The Institute Of Human Nutrition

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Faculty and Staff

Nutritional and Metabolic Doctoral Training Faculty

Richard BaerRichard Baer, Ph.D.

Professor of Pathology



B.A. 1976, Rutgers University
Ph.D. 1981, Rutgers University 

Research Interests

Hereditary breast cancer poses a major health risk due to its prevalence and the severity of its clinical manifestations.  Genetic studies have established that germline mutations in the BRCA1 tumor susceptibility gene are the major cause of this disease.  The main focus of Dr. Baer's research program is to elucidated the normal biological functions of the BRCA1 protein and to determine why loss of these functions predisposes women to breast cancer.  To investigate the biochemical functions of its protein product, they initially sought to define the cellular factors that associate with BRCA1 in vivo.  This work led to the identification of two novel interacting polypeptides: the BRCA1-associated RING domain (BARD1) protein and the C-terminal interacting protein (CtIP).  Subsequent studies have shown that BARD1 is an especially important factor in BRCA1-mediated tumor suppression.  The BARD1 protein is structurally related to BRCA1 in that it harbors an N-terminal RING domain and two tandem C-terminal BRCT motifs.  Moreover, most, if not all, of the cellular pool of BRCA1 polypeptides exist in the form of a heterodimer with BARD1, and mutations of the BARD1 gene are observed in rare cases of breast, ovarian and endometrial carcinoma.  Together, these observations suggest that the BRCA1/BARD1 heterodimer is the physiological mediator of BRCA1 functions.  Indeed, recent biochemical studies indicate that the heterodimer serves as a potent ubiquitin E3 ligase and that this enzymatic activity is ablated by tumor-associated missense mutations in the BRCA1 motif.  To gain further insights into the mechanism of BRCA1-mediated tumor suppression, Dr. Baer's laboratory is currently seeking the enzymatic substrates of the BRCA1/BARD1 heterodimer and examining its role in the DNA damage response.  Dr. Baer's group has also begam exploring the role of retinoid signaling in the regulation of breast cancer genes and their interacting protein genes and, in collaboration with Dr. Thomas Ludwig, in normal mammary gland development.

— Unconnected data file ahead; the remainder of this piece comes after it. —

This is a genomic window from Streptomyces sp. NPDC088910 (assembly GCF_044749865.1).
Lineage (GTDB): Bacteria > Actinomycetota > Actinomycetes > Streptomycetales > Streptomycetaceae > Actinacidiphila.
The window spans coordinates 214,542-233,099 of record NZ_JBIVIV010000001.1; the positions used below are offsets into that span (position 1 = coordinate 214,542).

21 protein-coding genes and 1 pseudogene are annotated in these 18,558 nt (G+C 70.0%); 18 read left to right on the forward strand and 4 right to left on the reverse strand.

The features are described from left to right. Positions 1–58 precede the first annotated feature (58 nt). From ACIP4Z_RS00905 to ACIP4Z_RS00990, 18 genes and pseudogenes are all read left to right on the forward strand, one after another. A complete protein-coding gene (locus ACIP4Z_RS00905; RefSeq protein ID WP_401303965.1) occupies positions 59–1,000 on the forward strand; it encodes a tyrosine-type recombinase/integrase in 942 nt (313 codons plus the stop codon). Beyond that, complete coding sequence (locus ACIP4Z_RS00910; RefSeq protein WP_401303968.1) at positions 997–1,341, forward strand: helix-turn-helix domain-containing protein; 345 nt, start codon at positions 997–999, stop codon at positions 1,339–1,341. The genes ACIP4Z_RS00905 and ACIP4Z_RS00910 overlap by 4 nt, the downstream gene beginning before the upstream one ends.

Recent Publications - Pubmed

Wu-Baer, F., Lagrazon, K., Yuan, W., Baer, R.  The BRCA1/BARD1 heterodimer assembles polyubiquitin chains through an unconventional linkage involving lysine residue K6 of ubiquitin.  J Bio Chem 278:34743-34746, 2003.

Li, M., Brooks, C.L., Wu-Baer, F., Chen, D., Baer, R., Gu, W.  Mono- vs. polyubiquitination: differential control of p53 fate by MDM2.  Science 302:1972-1975, 2003.

Choudhury, A.D., Xu, H., Baer, R.  Ubiquitination and proteasomal degradation of the BRCA1 tumor suppressor is regulated during cell cycle progression. J Biol Chem 279:33909-33918, 2004.

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